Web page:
Monsters University

To its credit, while "Monsters University" goes through the usual motions as the monsters work against impossible odds to set themselves on a triumphant course, the ending isn't a total hackneyed cop out. I was ready to write it off completely in the climactic monster game finale until the movie surprised me with a late act twist that further complicates matters and raises the stakes to some degree.

But as a whole, the ordeal feels strangely tame, and it's especially disconcerting to watch the vibrant world already fully realized in "Monsters Inc." persist in a less daring context. The audience tittered with delight each time the screenplay dropped in references to future developments found in "Monsters Inc.," particularly in relation to the eventual tension between Mike and the scowling chameleon Randy (Steve Buscemi). While momentarily appealing, however, such winking lessens the ability for the work to stand on its own terms. The world-building approach puts the franchise ahead of the story -- it's like a Saturday morning cartoon spin-off. That shouldn't come as a surprise by now. The outliers of Pixar's legacy have become its new normals: Nearly everything about "Monsters University" reeks of inoffensively average commercial entertainment.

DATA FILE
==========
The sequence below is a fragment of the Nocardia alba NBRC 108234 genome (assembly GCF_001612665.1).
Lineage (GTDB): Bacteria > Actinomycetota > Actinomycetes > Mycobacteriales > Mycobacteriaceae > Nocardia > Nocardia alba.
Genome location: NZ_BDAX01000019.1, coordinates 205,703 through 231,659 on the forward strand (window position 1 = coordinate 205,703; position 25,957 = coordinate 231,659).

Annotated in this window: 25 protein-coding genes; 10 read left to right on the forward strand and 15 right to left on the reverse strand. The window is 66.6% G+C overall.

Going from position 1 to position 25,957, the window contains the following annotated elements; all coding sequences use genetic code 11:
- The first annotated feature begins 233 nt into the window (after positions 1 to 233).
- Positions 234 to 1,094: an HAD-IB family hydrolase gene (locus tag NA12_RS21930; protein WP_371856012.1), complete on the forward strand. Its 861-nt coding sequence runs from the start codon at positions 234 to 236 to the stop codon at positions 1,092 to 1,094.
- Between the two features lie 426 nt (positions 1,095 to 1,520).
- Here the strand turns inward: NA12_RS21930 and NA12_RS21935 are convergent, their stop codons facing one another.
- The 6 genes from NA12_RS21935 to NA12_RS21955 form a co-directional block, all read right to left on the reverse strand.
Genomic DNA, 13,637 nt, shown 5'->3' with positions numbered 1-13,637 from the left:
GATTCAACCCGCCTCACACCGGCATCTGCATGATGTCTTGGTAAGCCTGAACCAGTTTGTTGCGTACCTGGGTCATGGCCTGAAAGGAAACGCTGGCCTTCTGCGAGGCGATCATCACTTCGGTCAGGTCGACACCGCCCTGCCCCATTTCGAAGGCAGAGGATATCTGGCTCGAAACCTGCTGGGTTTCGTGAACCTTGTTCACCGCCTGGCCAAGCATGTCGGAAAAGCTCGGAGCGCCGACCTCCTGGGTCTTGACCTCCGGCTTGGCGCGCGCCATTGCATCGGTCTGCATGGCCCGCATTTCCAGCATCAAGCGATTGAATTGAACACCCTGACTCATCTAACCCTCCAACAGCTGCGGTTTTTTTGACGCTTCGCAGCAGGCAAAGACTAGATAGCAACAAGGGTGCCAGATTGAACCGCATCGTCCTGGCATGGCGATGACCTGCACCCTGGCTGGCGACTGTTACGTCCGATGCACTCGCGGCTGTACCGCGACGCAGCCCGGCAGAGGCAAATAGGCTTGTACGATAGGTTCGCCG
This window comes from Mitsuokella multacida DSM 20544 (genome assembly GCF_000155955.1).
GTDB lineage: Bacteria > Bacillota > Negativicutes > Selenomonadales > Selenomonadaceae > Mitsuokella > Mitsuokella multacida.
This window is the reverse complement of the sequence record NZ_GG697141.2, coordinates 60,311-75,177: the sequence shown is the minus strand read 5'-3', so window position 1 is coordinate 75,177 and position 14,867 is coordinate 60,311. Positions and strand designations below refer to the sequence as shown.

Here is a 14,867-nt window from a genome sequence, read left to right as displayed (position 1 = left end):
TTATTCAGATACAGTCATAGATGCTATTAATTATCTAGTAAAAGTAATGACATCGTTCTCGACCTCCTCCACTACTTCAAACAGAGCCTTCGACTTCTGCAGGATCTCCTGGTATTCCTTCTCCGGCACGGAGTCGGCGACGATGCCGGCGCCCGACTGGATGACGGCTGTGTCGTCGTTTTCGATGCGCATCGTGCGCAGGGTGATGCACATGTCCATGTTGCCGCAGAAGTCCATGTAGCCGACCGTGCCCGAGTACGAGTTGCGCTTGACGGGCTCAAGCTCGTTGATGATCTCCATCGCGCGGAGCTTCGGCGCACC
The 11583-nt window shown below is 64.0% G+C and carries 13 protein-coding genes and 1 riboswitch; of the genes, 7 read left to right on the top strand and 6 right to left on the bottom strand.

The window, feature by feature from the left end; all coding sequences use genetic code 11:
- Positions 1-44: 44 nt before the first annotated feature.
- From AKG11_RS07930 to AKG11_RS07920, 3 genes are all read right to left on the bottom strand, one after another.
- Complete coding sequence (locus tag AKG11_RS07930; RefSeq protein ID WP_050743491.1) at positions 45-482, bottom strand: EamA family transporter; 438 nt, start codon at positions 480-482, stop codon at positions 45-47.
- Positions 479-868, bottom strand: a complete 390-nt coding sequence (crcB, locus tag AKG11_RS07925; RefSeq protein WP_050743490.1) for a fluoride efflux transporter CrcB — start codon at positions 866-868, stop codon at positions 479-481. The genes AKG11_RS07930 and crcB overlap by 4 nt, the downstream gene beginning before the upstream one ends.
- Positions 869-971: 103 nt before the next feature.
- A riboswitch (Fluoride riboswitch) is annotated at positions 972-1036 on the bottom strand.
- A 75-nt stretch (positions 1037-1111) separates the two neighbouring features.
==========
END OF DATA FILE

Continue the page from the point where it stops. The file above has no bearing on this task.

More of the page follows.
But the outcome stings, particularly when contrasted with the Pixar-produced short film preceding the feature, "Blue Umbrella," a totally enjoyable and wordless romance directed by Saschka Unseld. In a dramatic break from the studio's usual reliance on traditional CG animation, "Blue Umbrella" uses photorealistic imagery to track the experiences of two umbrellas that catch each other's eyes on a rainy street. When the blue umbrella loses sight of his newfound crush, he engages in a desperate bid to wrestle free from his owner, while various humanized street objects -- drains, pipes, etc. -- watch along with us. The simplistic plot is infused with bittersweet vibes by Jon Brion's delicate score, which centers on a catchy loop that -- like the uber-simple premise of "Blue Umbrella" -- ends before it could get tedious. 

Unlike "Monsters University," the gentle emotional pull of "Blue Umbrella" never flags. Its sincerity merges with its technical innovations. The joy of watching a clever idea succeed in a narrative that's adorable and yet never transparently simple-minded stands in telling contrast to the feature that it precedes. In the past, Pixar's shorts have been used as a training ground for its future animation stars, but at this point they're its last hope at keeping the brand honest. 

Criticwire grade: B